Tranquility is the theme for pianist Julian Shore’s Which Way Now? (Tone Rogue Records, 2016).

Shore plays solo on a few tracks. On half the songs, he’s accompanied by the quartet of Gilad Hekselman, guitar; Dayna Stephens, tenor sax; Aidan Carroll, bass; and Colin Stranahan, drums. Other contributes are Louis Godwin, alto sax; Noah Preminger, tenor sax and clarinet; Michael Mayo and Alexa Barchini, vocals on “Alpine”; Kurt Ozan, guitar, dobro and pedal steel; Jorge Roeder, bass; Samuel Torres, percussion; and Michael Thomas, clarinet, bass clarinet and alto flute.

Thomas joins the core quintet for “Back Home.” It’s a tranquil, traveling piece that conjures the image of an individual who had been away, perhaps for college or military service, making a long drive home. The music captures the soothing, calming effect of seeing familiar landscapes after months or years away. It’s symbolic of feeling refreshed energy that comes with knowing family and old friends are close. The instruments represent the traveler’s mood and reaction to the occasional sight of birds in flight or animals on the ground enjoying an afternoon romp.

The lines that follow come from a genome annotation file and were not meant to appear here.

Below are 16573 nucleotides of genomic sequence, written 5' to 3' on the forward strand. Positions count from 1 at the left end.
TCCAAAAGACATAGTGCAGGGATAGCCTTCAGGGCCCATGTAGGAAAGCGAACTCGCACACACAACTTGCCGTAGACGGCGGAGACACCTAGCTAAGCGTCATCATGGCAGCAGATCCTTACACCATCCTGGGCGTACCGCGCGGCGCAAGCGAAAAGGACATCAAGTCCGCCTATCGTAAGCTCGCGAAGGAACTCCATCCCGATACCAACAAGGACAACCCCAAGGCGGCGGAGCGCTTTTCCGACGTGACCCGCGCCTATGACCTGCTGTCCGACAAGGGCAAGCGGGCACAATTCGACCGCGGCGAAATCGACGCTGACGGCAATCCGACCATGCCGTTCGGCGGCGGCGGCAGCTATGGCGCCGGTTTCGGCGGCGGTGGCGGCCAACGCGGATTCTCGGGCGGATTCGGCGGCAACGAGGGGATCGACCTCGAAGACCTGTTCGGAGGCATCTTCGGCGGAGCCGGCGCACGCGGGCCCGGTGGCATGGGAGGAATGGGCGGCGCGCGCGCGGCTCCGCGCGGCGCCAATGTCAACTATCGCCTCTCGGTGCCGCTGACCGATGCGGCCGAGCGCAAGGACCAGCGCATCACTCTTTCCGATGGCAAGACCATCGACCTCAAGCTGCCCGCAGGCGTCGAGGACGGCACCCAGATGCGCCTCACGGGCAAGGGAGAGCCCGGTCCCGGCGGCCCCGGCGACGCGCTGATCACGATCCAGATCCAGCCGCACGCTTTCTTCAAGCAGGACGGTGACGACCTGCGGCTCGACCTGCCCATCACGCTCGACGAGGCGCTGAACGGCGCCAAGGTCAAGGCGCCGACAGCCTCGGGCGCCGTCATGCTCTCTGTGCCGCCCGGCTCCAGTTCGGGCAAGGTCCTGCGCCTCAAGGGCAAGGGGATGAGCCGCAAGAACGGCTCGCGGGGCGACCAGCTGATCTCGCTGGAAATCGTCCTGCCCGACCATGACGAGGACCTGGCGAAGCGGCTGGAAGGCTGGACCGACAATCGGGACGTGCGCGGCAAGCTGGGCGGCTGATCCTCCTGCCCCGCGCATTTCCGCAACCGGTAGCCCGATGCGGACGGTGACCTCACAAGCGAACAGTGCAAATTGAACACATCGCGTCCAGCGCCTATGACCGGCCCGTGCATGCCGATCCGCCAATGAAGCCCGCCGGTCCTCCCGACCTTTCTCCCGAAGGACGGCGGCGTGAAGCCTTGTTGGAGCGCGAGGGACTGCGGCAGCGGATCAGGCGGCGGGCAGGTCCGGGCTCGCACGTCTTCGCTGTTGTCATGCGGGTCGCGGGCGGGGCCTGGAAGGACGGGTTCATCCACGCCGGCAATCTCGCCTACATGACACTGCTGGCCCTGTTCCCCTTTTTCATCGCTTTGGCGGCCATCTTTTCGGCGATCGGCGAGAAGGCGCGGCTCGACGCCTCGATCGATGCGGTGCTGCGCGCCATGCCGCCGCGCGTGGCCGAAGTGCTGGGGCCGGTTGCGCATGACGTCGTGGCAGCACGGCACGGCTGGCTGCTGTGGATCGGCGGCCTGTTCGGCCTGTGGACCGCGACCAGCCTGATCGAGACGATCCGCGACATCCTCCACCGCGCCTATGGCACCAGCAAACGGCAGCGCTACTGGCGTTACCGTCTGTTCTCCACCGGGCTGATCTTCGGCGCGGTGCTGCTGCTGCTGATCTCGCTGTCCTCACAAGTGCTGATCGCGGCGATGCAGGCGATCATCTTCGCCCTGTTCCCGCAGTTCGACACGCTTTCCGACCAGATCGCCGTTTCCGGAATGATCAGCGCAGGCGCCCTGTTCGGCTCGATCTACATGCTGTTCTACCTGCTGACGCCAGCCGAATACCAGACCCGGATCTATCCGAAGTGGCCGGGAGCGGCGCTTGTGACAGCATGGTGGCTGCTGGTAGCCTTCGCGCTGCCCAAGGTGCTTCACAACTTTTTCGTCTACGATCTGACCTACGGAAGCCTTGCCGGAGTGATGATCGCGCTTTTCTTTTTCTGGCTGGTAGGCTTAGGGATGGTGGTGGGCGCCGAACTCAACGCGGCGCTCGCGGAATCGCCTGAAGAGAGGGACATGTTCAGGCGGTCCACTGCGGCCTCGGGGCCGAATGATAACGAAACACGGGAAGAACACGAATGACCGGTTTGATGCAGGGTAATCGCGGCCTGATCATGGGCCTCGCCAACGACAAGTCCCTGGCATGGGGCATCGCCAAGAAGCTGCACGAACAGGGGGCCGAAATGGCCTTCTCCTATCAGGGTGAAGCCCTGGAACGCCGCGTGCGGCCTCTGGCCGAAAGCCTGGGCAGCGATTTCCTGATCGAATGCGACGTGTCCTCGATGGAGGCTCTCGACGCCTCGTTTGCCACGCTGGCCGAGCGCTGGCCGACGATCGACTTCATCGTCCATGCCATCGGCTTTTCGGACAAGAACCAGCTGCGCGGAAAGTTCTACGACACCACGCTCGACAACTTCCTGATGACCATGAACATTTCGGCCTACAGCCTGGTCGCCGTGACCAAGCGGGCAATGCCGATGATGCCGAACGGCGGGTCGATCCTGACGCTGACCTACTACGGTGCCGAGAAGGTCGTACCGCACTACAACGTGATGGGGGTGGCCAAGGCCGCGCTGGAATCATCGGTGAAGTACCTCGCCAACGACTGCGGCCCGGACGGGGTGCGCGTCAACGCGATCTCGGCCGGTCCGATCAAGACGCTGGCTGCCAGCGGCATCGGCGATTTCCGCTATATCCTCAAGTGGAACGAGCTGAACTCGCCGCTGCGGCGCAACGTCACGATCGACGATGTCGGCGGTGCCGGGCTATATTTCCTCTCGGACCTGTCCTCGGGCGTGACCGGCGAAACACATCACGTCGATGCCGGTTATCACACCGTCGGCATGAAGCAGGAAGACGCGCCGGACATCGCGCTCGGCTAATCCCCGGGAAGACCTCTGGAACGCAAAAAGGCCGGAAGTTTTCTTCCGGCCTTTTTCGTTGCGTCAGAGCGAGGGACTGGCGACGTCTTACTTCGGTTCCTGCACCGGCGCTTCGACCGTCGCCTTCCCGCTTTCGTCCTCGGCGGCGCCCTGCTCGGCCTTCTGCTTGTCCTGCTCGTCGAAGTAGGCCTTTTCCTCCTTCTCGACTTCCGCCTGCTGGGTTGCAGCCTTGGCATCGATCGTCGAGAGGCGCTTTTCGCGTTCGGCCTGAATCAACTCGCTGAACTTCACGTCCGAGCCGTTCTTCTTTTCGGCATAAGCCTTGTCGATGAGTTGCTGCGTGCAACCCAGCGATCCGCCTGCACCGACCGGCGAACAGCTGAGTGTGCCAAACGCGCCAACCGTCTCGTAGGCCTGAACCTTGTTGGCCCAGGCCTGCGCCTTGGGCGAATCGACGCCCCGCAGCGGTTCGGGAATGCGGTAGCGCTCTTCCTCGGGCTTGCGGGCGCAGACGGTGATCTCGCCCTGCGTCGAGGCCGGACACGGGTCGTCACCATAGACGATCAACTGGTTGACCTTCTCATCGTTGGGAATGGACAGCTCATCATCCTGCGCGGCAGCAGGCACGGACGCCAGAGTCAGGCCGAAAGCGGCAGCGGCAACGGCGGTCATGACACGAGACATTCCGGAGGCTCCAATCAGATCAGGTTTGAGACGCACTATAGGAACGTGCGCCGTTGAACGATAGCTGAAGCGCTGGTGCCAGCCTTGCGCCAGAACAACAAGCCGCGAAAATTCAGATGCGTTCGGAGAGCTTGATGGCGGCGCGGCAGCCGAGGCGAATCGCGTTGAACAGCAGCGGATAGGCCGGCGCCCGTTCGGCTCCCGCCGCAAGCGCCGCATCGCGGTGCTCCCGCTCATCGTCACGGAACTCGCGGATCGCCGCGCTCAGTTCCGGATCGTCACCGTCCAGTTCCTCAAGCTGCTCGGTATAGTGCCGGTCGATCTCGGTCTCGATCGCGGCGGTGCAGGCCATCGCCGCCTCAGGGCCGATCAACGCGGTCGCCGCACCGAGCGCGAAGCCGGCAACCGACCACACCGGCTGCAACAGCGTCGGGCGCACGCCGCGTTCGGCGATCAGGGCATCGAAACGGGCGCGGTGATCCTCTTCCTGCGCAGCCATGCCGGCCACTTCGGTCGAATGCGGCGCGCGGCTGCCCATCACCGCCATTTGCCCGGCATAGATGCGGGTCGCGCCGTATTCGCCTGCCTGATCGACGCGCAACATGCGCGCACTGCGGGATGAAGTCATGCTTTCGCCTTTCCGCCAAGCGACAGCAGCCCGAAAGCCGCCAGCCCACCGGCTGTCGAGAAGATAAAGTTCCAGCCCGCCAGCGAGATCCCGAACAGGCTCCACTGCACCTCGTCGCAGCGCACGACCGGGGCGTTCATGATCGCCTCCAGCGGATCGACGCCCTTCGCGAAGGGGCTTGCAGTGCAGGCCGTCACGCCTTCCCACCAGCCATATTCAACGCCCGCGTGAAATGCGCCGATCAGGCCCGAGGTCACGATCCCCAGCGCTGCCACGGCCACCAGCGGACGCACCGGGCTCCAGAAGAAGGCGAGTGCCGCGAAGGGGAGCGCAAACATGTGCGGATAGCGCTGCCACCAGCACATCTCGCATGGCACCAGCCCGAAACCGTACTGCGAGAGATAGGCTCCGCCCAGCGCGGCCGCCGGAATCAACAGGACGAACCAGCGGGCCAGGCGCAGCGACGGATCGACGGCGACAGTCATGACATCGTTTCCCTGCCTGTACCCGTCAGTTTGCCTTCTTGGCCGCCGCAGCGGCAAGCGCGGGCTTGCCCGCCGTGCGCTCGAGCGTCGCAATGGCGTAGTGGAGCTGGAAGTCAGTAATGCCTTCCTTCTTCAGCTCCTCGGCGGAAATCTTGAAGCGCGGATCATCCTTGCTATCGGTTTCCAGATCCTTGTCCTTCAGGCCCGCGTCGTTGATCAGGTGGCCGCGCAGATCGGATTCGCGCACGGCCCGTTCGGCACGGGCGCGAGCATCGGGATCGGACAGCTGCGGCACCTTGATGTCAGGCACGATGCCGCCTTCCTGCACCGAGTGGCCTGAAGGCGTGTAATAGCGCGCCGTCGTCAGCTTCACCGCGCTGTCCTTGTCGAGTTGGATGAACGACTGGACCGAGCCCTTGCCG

Louis steps in for “Moss, Mansion, Sandstorm.” The piece begins with a haunting sequence, accepted by cymbal splashes. Then the mood picks up when base rhythm kicks in. Stephens and Louis carry the melody, with Short providing fills. Carroll is prominent throughout. Stranahan has some fun on the kit, changing up his beat during the other solos.

Which Way Now? is Shore’s second recording, following 2012’s Filaments, which was named the Top Jazz Debut of that year by Peter Hum of Ottowa Citizen. It’s Shore’s expression of uncertainty.

Born and raised in Narragansett, Rhode Island, Shore grew up listening to his father playing Bach on the family’s home piano. He would often sing along as a toddler. He took lessons at a young age and in 2005 received a full scholarship to Berklee College of Music. Under the mentorship of Danilo Perez, Shore performed in a young musicians ensemble at the Panama Jazz Festival, learning from Wayne Shorter, Brian Blade and others. He has since moved to New York, where he has appeared as both a leader and sideman.